Packaging Blogs

Jessica Teigs

Senior Specialist, Regulatory Affairs

April 03, 2014

Selecting the Appropriate Seal

When selecting parenteral packaging components, the vial and stopper are typically discussed, but the seal is often an afterthought. Seals do not have direct product contact and are considered secondary packaging. However, the selection of an appropriate seal is critical to assure proper container closure integrity as well as determine how the product will function for the end user.

When selecting a seal to complete a container closure system, there are three critical dimensions to consider:

  • vial crown height
  • stopper flange thickness
  • aluminum seal skirt height

One helpful activity when making recommendations to customers is a theoretical calculation referred to as the “stack-up assessment.” This calculation allows West to determine the amount of excess skirt length available for completing the crimp under the vial crown by using the nominal or mean values for the glass vial crown height, stopper flange thickness and proposed aluminum skirt lengths. We make an assumption of approximately 20 to 40 percent rubber stopper flange compression (Check with your equipment vendor for specific recommendations for your specific system.) To determine the excess skirt length achieved, the below calculation is performed:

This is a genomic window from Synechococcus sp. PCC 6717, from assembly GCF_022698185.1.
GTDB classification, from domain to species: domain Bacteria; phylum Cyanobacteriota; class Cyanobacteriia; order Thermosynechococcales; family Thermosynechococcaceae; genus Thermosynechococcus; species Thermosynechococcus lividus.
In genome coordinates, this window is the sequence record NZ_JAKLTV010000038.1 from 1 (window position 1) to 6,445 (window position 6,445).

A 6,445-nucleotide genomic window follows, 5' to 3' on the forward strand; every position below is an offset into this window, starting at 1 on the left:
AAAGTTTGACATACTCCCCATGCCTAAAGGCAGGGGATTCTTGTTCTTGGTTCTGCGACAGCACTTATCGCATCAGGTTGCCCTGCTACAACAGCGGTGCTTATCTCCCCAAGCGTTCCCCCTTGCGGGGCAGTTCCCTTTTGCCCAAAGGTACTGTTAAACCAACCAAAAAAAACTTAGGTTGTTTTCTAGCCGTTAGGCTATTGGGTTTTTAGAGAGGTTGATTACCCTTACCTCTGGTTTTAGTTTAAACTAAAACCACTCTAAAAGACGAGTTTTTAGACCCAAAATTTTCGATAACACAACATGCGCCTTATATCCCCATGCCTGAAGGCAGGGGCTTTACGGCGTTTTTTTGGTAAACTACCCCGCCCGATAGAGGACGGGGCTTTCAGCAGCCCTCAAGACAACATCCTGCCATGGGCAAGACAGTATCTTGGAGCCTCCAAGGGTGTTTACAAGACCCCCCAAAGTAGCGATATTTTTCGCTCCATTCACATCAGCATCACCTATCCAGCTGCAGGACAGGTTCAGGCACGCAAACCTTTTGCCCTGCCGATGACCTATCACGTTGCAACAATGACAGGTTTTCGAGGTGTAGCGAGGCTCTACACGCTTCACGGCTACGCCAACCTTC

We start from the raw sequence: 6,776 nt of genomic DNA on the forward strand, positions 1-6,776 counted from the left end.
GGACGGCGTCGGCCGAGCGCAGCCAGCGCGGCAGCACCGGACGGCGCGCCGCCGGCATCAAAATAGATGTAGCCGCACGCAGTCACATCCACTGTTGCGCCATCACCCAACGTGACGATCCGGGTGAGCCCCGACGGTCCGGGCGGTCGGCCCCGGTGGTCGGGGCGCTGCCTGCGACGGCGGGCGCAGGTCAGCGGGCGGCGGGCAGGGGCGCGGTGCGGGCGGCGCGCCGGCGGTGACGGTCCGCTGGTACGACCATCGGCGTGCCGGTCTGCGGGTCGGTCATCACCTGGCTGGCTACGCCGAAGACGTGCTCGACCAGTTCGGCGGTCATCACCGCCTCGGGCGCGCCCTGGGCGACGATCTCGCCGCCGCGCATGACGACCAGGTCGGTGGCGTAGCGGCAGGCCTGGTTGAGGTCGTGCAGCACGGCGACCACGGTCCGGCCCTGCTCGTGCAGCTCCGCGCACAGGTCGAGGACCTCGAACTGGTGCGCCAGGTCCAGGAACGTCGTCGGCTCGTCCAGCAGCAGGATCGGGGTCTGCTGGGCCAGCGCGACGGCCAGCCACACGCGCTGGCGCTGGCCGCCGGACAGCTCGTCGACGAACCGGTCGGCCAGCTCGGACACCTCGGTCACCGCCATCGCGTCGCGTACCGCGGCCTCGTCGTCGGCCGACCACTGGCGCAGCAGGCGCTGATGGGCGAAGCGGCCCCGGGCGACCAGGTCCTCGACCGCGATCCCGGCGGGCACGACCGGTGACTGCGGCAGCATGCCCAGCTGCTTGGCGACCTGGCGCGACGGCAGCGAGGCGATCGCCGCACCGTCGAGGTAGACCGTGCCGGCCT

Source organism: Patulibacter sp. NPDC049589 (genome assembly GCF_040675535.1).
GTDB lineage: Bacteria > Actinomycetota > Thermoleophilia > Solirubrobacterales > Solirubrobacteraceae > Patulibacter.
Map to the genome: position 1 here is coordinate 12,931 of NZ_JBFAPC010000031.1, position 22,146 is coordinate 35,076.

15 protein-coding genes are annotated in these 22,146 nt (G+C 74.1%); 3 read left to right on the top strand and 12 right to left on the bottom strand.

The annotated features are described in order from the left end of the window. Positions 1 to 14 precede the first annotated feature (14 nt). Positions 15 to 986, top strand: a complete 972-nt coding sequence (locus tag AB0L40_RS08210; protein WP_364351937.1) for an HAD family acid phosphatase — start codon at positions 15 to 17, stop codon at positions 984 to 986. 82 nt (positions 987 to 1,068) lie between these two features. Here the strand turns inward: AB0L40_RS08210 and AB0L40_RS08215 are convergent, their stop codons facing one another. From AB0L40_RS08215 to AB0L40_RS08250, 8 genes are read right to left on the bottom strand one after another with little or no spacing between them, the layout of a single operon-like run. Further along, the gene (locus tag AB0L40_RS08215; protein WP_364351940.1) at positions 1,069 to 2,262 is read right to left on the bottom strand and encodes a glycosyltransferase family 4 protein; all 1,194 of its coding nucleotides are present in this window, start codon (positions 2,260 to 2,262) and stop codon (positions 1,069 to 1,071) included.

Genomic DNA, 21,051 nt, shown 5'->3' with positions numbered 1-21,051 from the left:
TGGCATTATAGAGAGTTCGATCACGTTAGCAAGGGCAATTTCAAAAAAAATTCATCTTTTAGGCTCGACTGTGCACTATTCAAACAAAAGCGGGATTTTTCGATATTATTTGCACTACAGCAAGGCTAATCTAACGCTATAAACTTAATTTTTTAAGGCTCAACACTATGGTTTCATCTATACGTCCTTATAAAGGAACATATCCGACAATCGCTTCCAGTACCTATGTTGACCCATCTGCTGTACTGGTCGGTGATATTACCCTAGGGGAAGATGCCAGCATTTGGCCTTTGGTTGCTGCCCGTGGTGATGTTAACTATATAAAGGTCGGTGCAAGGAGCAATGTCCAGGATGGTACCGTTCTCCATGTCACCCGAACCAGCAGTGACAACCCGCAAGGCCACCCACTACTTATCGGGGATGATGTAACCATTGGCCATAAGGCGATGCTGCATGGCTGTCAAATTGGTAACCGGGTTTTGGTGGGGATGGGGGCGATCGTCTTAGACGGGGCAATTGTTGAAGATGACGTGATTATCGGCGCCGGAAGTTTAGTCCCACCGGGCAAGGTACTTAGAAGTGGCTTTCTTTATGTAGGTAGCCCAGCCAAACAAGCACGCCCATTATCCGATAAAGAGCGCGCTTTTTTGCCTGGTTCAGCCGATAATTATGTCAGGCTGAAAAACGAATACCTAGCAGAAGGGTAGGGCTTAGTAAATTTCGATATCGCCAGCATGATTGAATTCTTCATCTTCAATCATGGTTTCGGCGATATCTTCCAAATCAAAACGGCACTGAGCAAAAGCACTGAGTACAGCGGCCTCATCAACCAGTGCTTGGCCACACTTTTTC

excess skirt length = [mean skirt length – aluminum thickness] –[vial crown height + ((flange thickness) x [(100 - % compression)/100])]

An aluminum thickness of 0.008 inches is assumed. An excess seal skirt length of approximately 0.030 inches or slightly greater is required for an acceptable crimp on a vial.

This theoretical calculation is a helpful guideline, but it is not a substitute for component testing. Each dimension mentioned has a tolerance, so there is some variation in the parts. Therefore, it’s important to ensure that the components in their final state are compatible via appropriate container closure integrity testing.

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